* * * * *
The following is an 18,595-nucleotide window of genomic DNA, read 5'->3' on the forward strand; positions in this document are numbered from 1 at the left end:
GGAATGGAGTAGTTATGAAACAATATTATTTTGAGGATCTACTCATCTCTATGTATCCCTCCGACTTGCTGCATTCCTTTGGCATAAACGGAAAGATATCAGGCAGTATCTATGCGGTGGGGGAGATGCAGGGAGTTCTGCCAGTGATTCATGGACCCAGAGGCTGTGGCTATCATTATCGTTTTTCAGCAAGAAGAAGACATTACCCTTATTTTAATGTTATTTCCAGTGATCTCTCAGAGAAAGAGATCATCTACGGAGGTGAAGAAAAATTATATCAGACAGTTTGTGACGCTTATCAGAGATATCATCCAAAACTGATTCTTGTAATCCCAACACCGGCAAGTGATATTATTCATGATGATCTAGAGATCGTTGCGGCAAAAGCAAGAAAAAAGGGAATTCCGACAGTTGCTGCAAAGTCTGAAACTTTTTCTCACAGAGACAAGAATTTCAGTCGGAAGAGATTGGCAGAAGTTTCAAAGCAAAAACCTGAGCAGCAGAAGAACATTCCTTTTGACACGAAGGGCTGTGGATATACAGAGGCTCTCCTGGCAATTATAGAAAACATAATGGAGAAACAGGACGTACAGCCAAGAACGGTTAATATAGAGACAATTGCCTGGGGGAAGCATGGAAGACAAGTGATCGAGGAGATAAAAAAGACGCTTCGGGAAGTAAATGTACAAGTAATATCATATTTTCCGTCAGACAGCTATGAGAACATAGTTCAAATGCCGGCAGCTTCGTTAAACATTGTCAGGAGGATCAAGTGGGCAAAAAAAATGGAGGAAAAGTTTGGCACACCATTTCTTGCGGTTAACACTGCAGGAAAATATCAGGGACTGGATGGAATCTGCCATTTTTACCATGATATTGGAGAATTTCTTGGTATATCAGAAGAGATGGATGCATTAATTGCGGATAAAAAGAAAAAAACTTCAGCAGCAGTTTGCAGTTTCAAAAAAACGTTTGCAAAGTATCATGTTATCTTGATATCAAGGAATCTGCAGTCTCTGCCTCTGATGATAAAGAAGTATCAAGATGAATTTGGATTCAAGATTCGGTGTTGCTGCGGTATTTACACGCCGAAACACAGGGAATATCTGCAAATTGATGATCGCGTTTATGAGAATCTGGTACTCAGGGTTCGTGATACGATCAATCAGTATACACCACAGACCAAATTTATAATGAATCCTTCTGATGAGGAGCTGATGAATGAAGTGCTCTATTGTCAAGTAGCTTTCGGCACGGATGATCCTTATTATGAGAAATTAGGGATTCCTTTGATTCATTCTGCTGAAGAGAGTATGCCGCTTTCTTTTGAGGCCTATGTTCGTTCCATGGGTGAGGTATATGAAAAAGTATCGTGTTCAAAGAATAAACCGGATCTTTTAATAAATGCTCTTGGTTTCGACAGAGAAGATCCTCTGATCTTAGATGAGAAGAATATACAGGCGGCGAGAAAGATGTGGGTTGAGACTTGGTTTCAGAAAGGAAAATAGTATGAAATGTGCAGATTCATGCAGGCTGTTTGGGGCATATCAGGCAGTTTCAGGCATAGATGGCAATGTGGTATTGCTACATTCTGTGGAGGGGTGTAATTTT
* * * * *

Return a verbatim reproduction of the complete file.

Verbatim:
The following is an 18,595-nucleotide window of genomic DNA, read 5'->3' on the forward strand; positions in this document are numbered from 1 at the left end:
GGAATGGAGTAGTTATGAAACAATATTATTTTGAGGATCTACTCATCTCTATGTATCCCTCCGACTTGCTGCATTCCTTTGGCATAAACGGAAAGATATCAGGCAGTATCTATGCGGTGGGGGAGATGCAGGGAGTTCTGCCAGTGATTCATGGACCCAGAGGCTGTGGCTATCATTATCGTTTTTCAGCAAGAAGAAGACATTACCCTTATTTTAATGTTATTTCCAGTGATCTCTCAGAGAAAGAGATCATCTACGGAGGTGAAGAAAAATTATATCAGACAGTTTGTGACGCTTATCAGAGATATCATCCAAAACTGATTCTTGTAATCCCAACACCGGCAAGTGATATTATTCATGATGATCTAGAGATCGTTGCGGCAAAAGCAAGAAAAAAGGGAATTCCGACAGTTGCTGCAAAGTCTGAAACTTTTTCTCACAGAGACAAGAATTTCAGTCGGAAGAGATTGGCAGAAGTTTCAAAGCAAAAACCTGAGCAGCAGAAGAACATTCCTTTTGACACGAAGGGCTGTGGATATACAGAGGCTCTCCTGGCAATTATAGAAAACATAATGGAGAAACAGGACGTACAGCCAAGAACGGTTAATATAGAGACAATTGCCTGGGGGAAGCATGGAAGACAAGTGATCGAGGAGATAAAAAAGACGCTTCGGGAAGTAAATGTACAAGTAATATCATATTTTCCGTCAGACAGCTATGAGAACATAGTTCAAATGCCGGCAGCTTCGTTAAACATTGTCAGGAGGATCAAGTGGGCAAAAAAAATGGAGGAAAAGTTTGGCACACCATTTCTTGCGGTTAACACTGCAGGAAAATATCAGGGACTGGATGGAATCTGCCATTTTTACCATGATATTGGAGAATTTCTTGGTATATCAGAAGAGATGGATGCATTAATTGCGGATAAAAAGAAAAAAACTTCAGCAGCAGTTTGCAGTTTCAAAAAAACGTTTGCAAAGTATCATGTTATCTTGATATCAAGGAATCTGCAGTCTCTGCCTCTGATGATAAAGAAGTATCAAGATGAATTTGGATTCAAGATTCGGTGTTGCTGCGGTATTTACACGCCGAAACACAGGGAATATCTGCAAATTGATGATCGCGTTTATGAGAATCTGGTACTCAGGGTTCGTGATACGATCAATCAGTATACACCACAGACCAAATTTATAATGAATCCTTCTGATGAGGAGCTGATGAATGAAGTGCTCTATTGTCAAGTAGCTTTCGGCACGGATGATCCTTATTATGAGAAATTAGGGATTCCTTTGATTCATTCTGCTGAAGAGAGTATGCCGCTTTCTTTTGAGGCCTATGTTCGTTCCATGGGTGAGGTATATGAAAAAGTATCGTGTTCAAAGAATAAACCGGATCTTTTAATAAATGCTCTTGGTTTCGACAGAGAAGATCCTCTGATCTTAGATGAGAAGAATATACAGGCGGCGAGAAAGATGTGGGTTGAGACTTGGTTTCAGAAAGGAAAATAGTATGAAATGTGCAGATTCATGCAGGCTGTTTGGGGCATATCAGGCAGTTTCAGGCATAGATGGCAATGTGGTATTGCTACATTCTGTGGAGGGGTGTAATTTT